a peek inside the fishbowl

08 Mar, 2016


Posted by andrea tomkins in: Publishing/writing/career stuff

I have a ton of stuff to share with you but I want to get one recent thing out of my head and onto the page before it flies out of my brain forever.

The most recent issue of the Kitchissippi Times is a special International Women’s Day issue. It’d been in the works for awhile so the topic has been in my head for some time now. Thanks to our great contributors, we profiled some local women who are doing some really interesting and inspiring things in our community. I am really proud of this issue and I hope it resonates with readers.

The next issue of KT will feature a story about how residents and community health centres have come together to help new refugees. This is actually what has been filling my head today, on International Women’s Day.

The photo shoot for the story took place yesterday morning. I was with the photographer, Ellen Bond. We were hoping to take a photo of a family at a health clinic at a local hotel. The weather wasn’t great, and it was early. The trouble with a walk-in clinic is that you don’t exactly know who is going to show up. I was expecting issues around consent as well. Basically, the whole situation was a little too loosey-goosey for my liking and to be honest, for awhile I wasn’t sure if we were going to get the shot. It was slow going at first. The staff were busy with work and also looking for someone we could photograph. While we were waiting I saw a little girl in the hallway with someone who might be her father. She disappeared somewhere – perhaps to be with the rest of her family. I motioned to the father. “Your daughter is pretty,” I said, smiling while pointing to my own big smile. I made a shape with my hands, moving my finger as if I was pressing a shutter button on a camera.

“Can we take a picture?” He nodded. He made a motion with his hands, that indicated the height of a child.

“Seven,” he said. “Seven.”

I nodded without fully understanding. Did he mean he had a seven-year-old? He motioned again with his hands, but this time it was as if he was wrapping his arms around the trunk of a tree. I nodded and then he disappeared. I didn’t know if he would be back but within a few minutes I was surrounded by people. As it turned out, he is a father with seven children: six daughters and one son. The mother was at the clinic with dental-related issues. The translator returned and I told him that she didn’t need to be in the photo if she was in too much pain.

I was told the son was in their hotel room. The sisters, who were between the ages of about 3 and 11, glanced at me shyly as they hovered around in the hallway. I tried to meet their eyes with a smile. They smiled back. There was a lot of smiling. We were now waiting for the photographer to finish taking photos of a different family that was checking into the clinic: a mother, father, and a baby in a stroller.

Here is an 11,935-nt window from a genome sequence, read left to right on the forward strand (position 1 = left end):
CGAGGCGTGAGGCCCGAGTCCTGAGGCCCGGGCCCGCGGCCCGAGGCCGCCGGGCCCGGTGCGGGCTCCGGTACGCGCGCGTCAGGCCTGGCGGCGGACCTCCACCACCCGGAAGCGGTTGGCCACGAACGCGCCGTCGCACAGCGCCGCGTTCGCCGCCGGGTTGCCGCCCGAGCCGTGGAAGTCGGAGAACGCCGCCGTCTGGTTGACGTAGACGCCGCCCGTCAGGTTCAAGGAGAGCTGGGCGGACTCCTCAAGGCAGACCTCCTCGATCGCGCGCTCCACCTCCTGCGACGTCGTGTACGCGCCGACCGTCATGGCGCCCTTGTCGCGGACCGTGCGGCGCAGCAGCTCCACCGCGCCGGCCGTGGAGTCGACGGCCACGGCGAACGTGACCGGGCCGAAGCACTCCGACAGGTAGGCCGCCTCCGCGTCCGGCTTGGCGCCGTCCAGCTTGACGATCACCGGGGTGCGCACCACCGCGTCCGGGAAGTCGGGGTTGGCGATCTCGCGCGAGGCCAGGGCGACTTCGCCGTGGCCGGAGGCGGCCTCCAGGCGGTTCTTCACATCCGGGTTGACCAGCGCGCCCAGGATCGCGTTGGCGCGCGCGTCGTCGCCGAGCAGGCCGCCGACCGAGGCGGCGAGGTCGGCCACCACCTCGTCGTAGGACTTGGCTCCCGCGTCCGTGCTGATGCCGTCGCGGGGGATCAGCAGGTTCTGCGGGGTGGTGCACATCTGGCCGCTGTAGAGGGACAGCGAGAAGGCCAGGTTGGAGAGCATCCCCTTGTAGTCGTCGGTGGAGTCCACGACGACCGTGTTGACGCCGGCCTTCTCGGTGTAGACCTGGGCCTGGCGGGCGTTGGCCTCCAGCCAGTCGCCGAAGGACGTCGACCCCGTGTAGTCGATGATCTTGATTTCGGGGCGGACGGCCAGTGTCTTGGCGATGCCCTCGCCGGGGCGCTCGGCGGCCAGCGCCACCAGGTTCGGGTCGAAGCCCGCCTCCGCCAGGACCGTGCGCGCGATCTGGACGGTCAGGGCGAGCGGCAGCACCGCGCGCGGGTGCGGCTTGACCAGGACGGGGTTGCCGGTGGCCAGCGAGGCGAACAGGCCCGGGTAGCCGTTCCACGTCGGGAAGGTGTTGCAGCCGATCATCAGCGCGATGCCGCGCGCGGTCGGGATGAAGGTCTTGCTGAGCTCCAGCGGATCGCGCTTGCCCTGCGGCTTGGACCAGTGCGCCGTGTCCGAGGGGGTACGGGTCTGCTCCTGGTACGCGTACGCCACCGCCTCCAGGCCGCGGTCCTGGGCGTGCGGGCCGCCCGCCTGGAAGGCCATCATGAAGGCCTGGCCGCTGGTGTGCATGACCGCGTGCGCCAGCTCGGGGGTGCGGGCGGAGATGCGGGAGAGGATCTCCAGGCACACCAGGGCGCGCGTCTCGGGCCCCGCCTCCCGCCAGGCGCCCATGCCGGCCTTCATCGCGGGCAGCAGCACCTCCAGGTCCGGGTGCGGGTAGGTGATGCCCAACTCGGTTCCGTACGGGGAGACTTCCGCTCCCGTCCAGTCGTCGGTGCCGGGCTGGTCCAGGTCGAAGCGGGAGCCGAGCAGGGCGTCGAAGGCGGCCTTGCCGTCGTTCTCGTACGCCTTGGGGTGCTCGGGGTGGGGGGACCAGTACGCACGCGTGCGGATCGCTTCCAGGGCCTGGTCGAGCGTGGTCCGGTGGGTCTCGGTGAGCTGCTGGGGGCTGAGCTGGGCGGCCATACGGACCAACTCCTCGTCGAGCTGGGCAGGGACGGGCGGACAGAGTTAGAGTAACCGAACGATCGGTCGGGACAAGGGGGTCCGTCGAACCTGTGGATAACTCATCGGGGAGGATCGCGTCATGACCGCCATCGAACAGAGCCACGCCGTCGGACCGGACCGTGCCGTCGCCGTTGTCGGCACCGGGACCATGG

I beckoned to one of the girls. She was 7 or 8 years old. She looked at me and I raised my hands, palms facing out, and brought them together gently and apart again. (The sign for “Patty Cake” in case you’re wondering.) She nodded her head shyly. She understood what I wanted to do, so we did some easy handclapping, starting slow and getting faster. Faster, I’d say, Faster! I was hoping the translator would catch on to what we were doing and chime in with the Arabic version of the word, but I know they understood. This, after all, is the international language of play.

Each girl took a turn playing with me. Their sweet little smiles almost broke my heart in smithereens. In fact, I may not ever recover.

Thank you so much Ellen, for taking the time to capture a moment that passed so quickly yet I will always remember:

International language of play


1 Response to "Seven."

1 | Peter

March 8th, 2016 at 9:19 pm


That was lovely. Thanks.

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The Obligatory Blurb

My name is Andrea and I live in the Westboro area of Ottawa with my husband Mark and our dog Piper who is kind of a big deal on Instagram. We also have two human daughters: Emma (20) and Sarah (18). During the day I work as a writer at The Royal Ottawa Mental Health Centre. I am a longtime Ottawa blogger and I've occupied this little corner of the WWW since 1999. The Fishbowl is my whiteboard, water cooler, and journal, all rolled into one. I'm passionate about healthy living, arts and culture, family travel, great gear, good food, and sharing the best of Ottawa for families. I also love vegetables, photography, gadgets, and great design.

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